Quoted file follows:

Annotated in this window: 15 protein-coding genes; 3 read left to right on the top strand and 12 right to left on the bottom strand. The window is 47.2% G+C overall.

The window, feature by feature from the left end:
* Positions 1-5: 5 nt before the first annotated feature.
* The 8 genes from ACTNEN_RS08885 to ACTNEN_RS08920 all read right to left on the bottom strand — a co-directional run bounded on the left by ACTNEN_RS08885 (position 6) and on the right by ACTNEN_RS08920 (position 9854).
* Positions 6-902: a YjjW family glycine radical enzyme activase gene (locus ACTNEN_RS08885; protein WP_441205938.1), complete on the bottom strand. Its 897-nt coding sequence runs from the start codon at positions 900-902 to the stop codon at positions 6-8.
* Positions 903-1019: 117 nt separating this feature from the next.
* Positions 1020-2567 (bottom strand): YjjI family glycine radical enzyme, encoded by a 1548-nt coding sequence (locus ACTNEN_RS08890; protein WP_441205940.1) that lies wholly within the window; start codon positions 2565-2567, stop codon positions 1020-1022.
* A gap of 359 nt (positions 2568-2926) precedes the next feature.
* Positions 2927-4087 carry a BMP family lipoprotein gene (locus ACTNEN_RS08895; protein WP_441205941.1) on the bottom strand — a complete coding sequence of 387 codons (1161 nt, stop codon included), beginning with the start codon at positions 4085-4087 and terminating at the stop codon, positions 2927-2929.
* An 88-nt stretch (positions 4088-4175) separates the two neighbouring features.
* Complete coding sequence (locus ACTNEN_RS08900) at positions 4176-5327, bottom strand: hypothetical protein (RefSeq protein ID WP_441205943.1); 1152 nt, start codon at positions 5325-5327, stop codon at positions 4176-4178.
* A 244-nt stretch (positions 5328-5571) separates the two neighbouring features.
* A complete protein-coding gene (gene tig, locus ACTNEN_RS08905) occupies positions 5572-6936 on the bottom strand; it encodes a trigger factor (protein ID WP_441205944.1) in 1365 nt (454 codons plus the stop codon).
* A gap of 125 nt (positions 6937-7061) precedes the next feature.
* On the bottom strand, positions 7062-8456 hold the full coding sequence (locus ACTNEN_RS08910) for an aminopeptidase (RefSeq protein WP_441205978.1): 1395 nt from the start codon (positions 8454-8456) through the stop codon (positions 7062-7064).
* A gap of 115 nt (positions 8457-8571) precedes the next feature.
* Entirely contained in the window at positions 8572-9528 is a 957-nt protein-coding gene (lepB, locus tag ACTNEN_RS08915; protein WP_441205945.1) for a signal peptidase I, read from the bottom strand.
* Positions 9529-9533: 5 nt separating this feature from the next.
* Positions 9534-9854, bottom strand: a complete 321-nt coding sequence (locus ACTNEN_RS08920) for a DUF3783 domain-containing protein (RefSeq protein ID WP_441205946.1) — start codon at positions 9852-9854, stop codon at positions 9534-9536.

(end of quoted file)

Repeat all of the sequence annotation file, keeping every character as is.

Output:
Annotated in this window: 15 protein-coding genes; 3 read left to right on the top strand and 12 right to left on the bottom strand. The window is 47.2% G+C overall.

The window, feature by feature from the left end:
* Positions 1-5: 5 nt before the first annotated feature.
* The 8 genes from ACTNEN_RS08885 to ACTNEN_RS08920 all read right to left on the bottom strand — a co-directional run bounded on the left by ACTNEN_RS08885 (position 6) and on the right by ACTNEN_RS08920 (position 9854).
* Positions 6-902: a YjjW family glycine radical enzyme activase gene (locus ACTNEN_RS08885; protein WP_441205938.1), complete on the bottom strand. Its 897-nt coding sequence runs from the start codon at positions 900-902 to the stop codon at positions 6-8.
* Positions 903-1019: 117 nt separating this feature from the next.
* Positions 1020-2567 (bottom strand): YjjI family glycine radical enzyme, encoded by a 1548-nt coding sequence (locus ACTNEN_RS08890; protein WP_441205940.1) that lies wholly within the window; start codon positions 2565-2567, stop codon positions 1020-1022.
* A gap of 359 nt (positions 2568-2926) precedes the next feature.
* Positions 2927-4087 carry a BMP family lipoprotein gene (locus ACTNEN_RS08895; protein WP_441205941.1) on the bottom strand — a complete coding sequence of 387 codons (1161 nt, stop codon included), beginning with the start codon at positions 4085-4087 and terminating at the stop codon, positions 2927-2929.
* An 88-nt stretch (positions 4088-4175) separates the two neighbouring features.
* Complete coding sequence (locus ACTNEN_RS08900) at positions 4176-5327, bottom strand: hypothetical protein (RefSeq protein ID WP_441205943.1); 1152 nt, start codon at positions 5325-5327, stop codon at positions 4176-4178.
* A 244-nt stretch (positions 5328-5571) separates the two neighbouring features.
* A complete protein-coding gene (gene tig, locus ACTNEN_RS08905) occupies positions 5572-6936 on the bottom strand; it encodes a trigger factor (protein ID WP_441205944.1) in 1365 nt (454 codons plus the stop codon).
* A gap of 125 nt (positions 6937-7061) precedes the next feature.
* On the bottom strand, positions 7062-8456 hold the full coding sequence (locus ACTNEN_RS08910) for an aminopeptidase (RefSeq protein WP_441205978.1): 1395 nt from the start codon (positions 8454-8456) through the stop codon (positions 7062-7064).
* A gap of 115 nt (positions 8457-8571) precedes the next feature.
* Entirely contained in the window at positions 8572-9528 is a 957-nt protein-coding gene (lepB, locus tag ACTNEN_RS08915; protein WP_441205945.1) for a signal peptidase I, read from the bottom strand.
* Positions 9529-9533: 5 nt separating this feature from the next.
* Positions 9534-9854, bottom strand: a complete 321-nt coding sequence (locus ACTNEN_RS08920) for a DUF3783 domain-containing protein (RefSeq protein ID WP_441205946.1) — start codon at positions 9852-9854, stop codon at positions 9534-9536.